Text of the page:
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80mm Needs an OAG?

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#1 Thundermoon1994

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Posted 22 March 2019 - 11:48 PM

Hi everyone,

 

Its been a while since I’ve posted on here, but I’m at my wits end. I’ve been imaging with an Orion ED80T CF on an Atlas EQ-G for about a year and a half, first with a Canon T6 and, for about the last year, a ZWO ASI178MM-C with LRGB and Ha filters. I love the setup and have been really happy with the results I’ve gotten. And I routinely guide around 0.6” total RMS, so life has been really easy as far as tracking goes. 

 

However, over the last few months, I’ve been getting drift while imaging. Sometimes it’s really bad, other times it’s only noticeable when pixel peeping. My guide graph looks great, but there will be a consistent drift in either RA or DEC, or sometimes both. From reading other threads, this sounds like differential flexure between my imaging train and my 50mm guidescope that sits in the finder scope shoe. I’ve tried tightening everything down to eliminate it, including using pliers to tighten the thumb screw that secures the guidescope, tightening the screws that hold the shoe to the OTA, and putting masking tape around my field flattener to make sure it wasn’t slipping in the focuser. At least I’ve got the issue solved where the imaging train would slip out half a millimeter during the night, which has happened sometimes in the past. But nothing I’ve done has completely eliminated the drifting field!!!! crazy.gif mad.gif It’s really frustrating. Usually it’s around half a pixel per minute in a consistent direction. At my image scale, that’s about .65” per minute. 

 

I called one of the major American telescope distributors to seek advice about maybe purchasing an off-axis guider. The guy I talked to thought it was ridiculous that an 80mm would need an OAG, and said he had never heard of such a thing. He urged me to keep trying other things...that there must be something loose.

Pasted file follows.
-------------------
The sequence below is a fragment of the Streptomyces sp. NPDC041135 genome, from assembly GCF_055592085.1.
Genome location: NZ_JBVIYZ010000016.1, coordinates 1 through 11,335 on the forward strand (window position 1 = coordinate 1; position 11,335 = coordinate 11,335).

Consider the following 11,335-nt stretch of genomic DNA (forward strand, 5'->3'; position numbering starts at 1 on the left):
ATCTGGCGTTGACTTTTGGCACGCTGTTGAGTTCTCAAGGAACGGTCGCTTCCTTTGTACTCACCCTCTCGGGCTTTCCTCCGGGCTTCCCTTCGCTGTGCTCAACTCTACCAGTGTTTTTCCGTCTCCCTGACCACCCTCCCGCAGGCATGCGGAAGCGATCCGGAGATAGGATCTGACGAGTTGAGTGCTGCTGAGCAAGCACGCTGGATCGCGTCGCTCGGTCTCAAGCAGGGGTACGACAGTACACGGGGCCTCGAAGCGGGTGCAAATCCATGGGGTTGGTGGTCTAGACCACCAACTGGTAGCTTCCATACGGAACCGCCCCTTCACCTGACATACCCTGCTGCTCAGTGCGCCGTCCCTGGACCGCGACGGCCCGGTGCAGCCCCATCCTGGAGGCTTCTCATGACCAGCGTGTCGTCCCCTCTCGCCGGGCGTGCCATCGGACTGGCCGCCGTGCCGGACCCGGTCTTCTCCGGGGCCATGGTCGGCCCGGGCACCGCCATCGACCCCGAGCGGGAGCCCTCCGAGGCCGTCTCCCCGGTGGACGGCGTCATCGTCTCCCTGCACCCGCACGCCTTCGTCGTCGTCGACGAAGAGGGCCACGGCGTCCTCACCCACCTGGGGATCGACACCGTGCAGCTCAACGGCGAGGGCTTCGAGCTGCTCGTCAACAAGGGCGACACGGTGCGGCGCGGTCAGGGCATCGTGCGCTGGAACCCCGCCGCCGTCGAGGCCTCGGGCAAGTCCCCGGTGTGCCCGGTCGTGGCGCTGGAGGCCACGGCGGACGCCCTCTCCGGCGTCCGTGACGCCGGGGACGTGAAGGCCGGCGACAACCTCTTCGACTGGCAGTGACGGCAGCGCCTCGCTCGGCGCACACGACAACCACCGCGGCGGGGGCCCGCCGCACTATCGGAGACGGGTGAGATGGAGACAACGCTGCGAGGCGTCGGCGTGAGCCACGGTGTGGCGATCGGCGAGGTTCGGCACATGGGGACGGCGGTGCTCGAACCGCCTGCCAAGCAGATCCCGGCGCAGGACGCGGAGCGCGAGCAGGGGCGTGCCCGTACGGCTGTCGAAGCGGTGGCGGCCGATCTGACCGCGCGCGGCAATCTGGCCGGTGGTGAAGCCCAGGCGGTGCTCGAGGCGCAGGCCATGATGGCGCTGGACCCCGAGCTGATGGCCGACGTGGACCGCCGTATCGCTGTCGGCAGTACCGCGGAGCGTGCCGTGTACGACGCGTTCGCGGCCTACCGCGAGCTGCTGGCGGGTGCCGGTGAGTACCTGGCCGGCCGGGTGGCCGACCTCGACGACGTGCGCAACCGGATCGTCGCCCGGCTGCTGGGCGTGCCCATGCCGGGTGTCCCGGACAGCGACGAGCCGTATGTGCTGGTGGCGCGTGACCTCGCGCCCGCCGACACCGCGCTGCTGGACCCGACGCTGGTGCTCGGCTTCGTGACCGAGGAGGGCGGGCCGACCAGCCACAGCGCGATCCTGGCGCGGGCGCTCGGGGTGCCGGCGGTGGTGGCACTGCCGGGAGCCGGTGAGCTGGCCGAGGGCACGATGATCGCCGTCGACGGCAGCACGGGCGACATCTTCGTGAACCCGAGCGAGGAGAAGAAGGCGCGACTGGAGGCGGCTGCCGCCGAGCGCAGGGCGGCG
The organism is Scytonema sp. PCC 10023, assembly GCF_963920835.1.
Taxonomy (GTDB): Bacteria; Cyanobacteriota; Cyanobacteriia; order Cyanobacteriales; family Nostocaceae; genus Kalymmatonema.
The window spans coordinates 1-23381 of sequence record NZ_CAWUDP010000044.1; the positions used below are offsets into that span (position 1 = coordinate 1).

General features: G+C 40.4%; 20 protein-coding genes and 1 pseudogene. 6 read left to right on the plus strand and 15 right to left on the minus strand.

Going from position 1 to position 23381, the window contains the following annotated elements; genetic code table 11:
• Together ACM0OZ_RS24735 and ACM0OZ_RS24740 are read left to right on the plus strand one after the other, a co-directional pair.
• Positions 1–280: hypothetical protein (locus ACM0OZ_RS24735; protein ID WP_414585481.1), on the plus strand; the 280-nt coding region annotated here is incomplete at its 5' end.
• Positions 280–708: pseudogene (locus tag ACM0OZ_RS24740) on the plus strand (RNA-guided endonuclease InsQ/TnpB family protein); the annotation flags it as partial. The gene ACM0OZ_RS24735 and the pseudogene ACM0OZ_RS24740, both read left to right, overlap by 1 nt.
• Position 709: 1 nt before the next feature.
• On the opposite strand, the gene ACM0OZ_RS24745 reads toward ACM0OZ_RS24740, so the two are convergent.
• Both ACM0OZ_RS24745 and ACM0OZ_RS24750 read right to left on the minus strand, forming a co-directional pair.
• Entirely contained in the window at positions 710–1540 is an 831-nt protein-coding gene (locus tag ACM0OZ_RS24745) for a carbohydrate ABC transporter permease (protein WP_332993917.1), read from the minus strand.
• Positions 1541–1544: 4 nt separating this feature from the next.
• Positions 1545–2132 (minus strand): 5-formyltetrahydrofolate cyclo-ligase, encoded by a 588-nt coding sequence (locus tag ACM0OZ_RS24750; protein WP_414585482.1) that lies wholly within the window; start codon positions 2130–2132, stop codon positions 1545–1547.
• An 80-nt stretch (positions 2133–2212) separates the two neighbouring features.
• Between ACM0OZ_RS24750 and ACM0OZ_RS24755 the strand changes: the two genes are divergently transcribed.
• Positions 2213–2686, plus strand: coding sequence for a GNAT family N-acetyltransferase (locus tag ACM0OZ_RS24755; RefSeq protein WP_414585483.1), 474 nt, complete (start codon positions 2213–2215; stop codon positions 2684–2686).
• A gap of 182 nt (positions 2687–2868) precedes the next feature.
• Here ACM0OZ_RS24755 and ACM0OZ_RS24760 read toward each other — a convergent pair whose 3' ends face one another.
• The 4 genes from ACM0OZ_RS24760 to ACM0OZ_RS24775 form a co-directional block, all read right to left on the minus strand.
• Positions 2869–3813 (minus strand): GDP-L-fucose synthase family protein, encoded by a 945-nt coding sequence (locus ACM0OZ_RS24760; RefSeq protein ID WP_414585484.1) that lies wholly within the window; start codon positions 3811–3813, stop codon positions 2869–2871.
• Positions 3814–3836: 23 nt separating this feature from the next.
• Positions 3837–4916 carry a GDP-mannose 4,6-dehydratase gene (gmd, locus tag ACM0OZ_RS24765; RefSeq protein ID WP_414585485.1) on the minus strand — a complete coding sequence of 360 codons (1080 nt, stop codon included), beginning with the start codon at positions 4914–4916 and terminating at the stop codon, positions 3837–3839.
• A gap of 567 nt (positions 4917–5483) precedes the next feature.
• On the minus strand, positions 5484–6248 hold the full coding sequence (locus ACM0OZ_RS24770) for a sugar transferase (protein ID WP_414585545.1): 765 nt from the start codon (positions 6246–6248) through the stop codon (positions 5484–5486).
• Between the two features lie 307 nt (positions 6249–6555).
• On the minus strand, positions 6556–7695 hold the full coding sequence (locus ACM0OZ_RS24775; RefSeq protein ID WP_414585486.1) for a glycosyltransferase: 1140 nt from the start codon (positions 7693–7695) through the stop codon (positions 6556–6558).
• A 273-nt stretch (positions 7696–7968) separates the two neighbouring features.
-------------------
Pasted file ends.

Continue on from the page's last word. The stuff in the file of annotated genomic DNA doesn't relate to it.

Is there anything else I can try? Do you know anyone that uses an OAG with an 80mm refractor?

 

 

I really appreciate any ideas you might have.

 

 

Thanks,

Damien


Edited by Thundermoon1994, 22 March 2019 - 11:50 PM.


#2 bobzeq25

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Posted 23 March 2019 - 12:32 AM

No, you don't need an OAG. 

 

A good guide graph and poor images is the hallmark of differential flexure.  Using a finder shoe is asking for trouble, no matter how much you tighten it.  That's a single point, you need 2 widely spaced ones.  Some people use 3.  Scroll down this page for examples of how to do it.

 

https://www.cloudyni...ardrails/page-4

 

Yes, it costs some money.  The first setup is likely the cheapest, although it may involve some drilling.  Whatever you need can be found here, there may be cheaper sources, but this is quality.

 

https://www.admaccessories.com/

 

I can't absolutely guarantee this will solve your problem, there may be something else wrong.  But using a finder shoe is a bad idea, regardless.  I think mounting the guide scope more securely per those examples will most likely solve this, and you want that arrangement in any event.


Edited by bobzeq25, 23 March 2019 - 12:41 AM.

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#3 Stelios

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Posted 23 March 2019 - 12:48 AM

You don't necessarily NEED an OAG. But it's by far the easiest solution to differential flexure. 

 

Why bother with trying to get a perfect mount for your guidescope, and spend what an OAG setup would cost? 

 

I moved to an OAG because even with my great mount (a Mach1) I was getting differential flexure. Whose fault? Who cares. After the OAG, the lost subs became ZERO. Not low, but zero. And yes, that was with an 80mm F/7.5 scope, and later I used the same OAG with my 115mm F/7 scope. 

 

Just be aware that you will need to get an OAG class camera. Minimum is ASI290MM-mini. Better is ASI174MM-mini (especially if you have a large prism). Pricier (but dated) alternatives are the Lodestar X2 and Ultrastar, both by Starlight Express. 


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#4 bobzeq25

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Posted 23 March 2019 - 01:23 AM

You don't necessarily NEED an OAG. But it's by far the easiest solution to differential flexure. 

 

Why bother with trying to get a perfect mount for your guidescope, and spend what an OAG setup would cost? 

 

I moved to an OAG because even with my great mount (a Mach1) I was getting differential flexure. Whose fault? Who cares. After the OAG, the lost subs became ZERO. Not low, but zero. And yes, that was with an 80mm F/7.5 scope, and later I used the same OAG with my 115mm F/7 scope.